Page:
Published on April 28, 2022
In April 2022, the NCAA Eligibility Center reaffirmed the implications of the COVID-19 Automatic Waiver Criteria regarding NCAA Core Courses and standardized test score requirements for initial eligibility requirements for current high school juniors or seniors (enrolling full-time in a collegiate institution during the 2022-23 or 2023-24 academic year).
Honest Game has summarized the COVID-19 Automatic Waiver Criteria for 2022-23 or 2023-24 enrollment below:
Students who initially enroll full-time during 2022-23 or 2023-24 will receive an automatic initial-eligibility waiver in the academic certification process that provides the highest level of relief for which they are eligible, per the criteria below:
The following chart provides a quick reference for each division and the COVID-19 Automatic Waiver criteria for 2022-23 or 2023-24 enrollment:
Even though a standardized test score is not necessary for the NCAA initial-eligibility certification process for those enrolling in college in the 2022-2023 and 2023-2024 academic years – colleges and universities may still require test scores for admission. It is highly suggested to inquire with the specific college’s admissions standards. Additionally, some academic scholarships, financial aid, and grants or loans may factor in standardized test scores.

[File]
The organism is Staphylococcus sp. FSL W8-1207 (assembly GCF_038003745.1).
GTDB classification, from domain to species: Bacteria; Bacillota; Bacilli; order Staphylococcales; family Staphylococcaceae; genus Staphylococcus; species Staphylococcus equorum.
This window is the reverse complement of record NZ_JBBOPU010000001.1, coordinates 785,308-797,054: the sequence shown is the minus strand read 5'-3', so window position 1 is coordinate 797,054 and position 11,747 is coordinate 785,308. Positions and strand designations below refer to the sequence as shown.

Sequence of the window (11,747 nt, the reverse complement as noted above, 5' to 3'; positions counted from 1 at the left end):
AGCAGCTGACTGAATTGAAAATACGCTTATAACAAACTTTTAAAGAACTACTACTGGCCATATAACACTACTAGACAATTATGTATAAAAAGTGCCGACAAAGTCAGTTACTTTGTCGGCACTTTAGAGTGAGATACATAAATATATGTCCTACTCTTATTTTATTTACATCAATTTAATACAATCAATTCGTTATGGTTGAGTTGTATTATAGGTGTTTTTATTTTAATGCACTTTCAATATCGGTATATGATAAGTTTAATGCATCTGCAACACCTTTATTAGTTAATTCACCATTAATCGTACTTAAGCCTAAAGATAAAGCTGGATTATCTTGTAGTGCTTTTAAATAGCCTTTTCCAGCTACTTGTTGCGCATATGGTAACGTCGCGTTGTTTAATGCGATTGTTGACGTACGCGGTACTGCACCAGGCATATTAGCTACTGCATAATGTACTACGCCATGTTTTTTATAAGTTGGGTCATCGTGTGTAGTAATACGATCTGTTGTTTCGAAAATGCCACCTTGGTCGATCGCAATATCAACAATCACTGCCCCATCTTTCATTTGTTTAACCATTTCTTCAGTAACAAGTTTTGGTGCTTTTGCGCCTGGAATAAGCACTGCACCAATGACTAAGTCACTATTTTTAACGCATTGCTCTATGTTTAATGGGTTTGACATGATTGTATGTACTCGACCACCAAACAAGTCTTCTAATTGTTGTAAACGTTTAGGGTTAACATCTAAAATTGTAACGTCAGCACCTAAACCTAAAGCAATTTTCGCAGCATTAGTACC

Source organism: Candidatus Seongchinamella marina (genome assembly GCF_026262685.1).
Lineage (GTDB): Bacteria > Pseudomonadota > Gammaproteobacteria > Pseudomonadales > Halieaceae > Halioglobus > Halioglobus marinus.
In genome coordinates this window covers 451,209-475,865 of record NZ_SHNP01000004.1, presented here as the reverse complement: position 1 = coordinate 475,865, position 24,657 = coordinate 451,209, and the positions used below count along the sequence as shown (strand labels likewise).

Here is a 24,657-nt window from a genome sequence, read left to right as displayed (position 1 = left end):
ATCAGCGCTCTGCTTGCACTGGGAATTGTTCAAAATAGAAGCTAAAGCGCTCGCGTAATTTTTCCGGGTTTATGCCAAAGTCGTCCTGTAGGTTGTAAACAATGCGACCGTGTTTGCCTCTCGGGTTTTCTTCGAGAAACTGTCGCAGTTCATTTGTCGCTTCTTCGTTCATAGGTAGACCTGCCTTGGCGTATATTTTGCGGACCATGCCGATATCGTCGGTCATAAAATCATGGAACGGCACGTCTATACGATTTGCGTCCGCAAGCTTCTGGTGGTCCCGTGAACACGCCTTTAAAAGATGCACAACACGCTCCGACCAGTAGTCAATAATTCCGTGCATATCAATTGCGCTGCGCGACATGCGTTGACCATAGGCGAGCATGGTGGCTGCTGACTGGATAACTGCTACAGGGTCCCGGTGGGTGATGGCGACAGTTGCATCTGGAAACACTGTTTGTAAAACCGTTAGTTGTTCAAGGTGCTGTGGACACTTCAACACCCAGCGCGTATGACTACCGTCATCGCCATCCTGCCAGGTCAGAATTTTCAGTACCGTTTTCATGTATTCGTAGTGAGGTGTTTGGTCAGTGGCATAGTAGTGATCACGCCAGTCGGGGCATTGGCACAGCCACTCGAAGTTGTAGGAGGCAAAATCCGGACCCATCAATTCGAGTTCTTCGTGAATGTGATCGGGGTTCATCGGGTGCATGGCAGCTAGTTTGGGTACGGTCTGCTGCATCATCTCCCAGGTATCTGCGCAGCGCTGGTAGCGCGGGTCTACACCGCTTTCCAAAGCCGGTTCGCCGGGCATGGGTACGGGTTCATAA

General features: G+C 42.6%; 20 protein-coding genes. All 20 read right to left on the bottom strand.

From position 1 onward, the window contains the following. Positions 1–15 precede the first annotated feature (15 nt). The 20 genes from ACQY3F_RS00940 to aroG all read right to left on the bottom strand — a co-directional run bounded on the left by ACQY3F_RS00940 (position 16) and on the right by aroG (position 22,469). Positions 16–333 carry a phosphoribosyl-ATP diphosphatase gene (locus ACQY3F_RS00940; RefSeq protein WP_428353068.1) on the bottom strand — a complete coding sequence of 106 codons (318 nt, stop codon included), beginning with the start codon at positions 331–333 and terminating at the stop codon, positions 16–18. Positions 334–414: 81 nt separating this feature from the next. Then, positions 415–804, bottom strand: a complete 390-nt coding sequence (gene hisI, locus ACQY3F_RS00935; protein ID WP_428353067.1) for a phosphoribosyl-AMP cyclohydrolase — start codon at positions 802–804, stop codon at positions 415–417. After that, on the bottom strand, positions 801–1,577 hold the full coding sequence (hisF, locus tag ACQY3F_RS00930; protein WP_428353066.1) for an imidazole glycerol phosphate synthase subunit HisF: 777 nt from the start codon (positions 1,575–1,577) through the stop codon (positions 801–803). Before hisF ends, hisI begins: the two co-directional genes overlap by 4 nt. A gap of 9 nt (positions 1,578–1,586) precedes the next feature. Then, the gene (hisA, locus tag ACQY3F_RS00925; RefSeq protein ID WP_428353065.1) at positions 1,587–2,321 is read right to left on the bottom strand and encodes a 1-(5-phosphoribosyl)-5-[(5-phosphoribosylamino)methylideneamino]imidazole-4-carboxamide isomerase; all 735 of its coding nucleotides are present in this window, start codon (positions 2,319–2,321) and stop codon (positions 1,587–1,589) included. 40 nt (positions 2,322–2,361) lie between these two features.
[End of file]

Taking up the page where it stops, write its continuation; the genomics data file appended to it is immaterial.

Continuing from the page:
For those student-athletes enrolling in college in Fall 2024 and beyond, it has been recommended by the NCAA Committee on Academics to remove the standardized test requirement for initial-eligibility certification, but it will not be finalized until the NCAA vote in January 2023.
Still have questions? Navigating the complex and changing NCAA rules can be a challenge, and Honest Game is here to simplify the process. Contact Honest Game to help take the guesswork out of academic eligibility for college sports.
By Joyce Anderson, Honest Game Co-founder and COO
Having served on the NCAA Eligibility Center High School Advisory Board and as the College Bound Student-athlete Advisor at Evanston Township High School, Joyce has advised more than 2,000 high school student-athletes on academic eligibility and recruiting.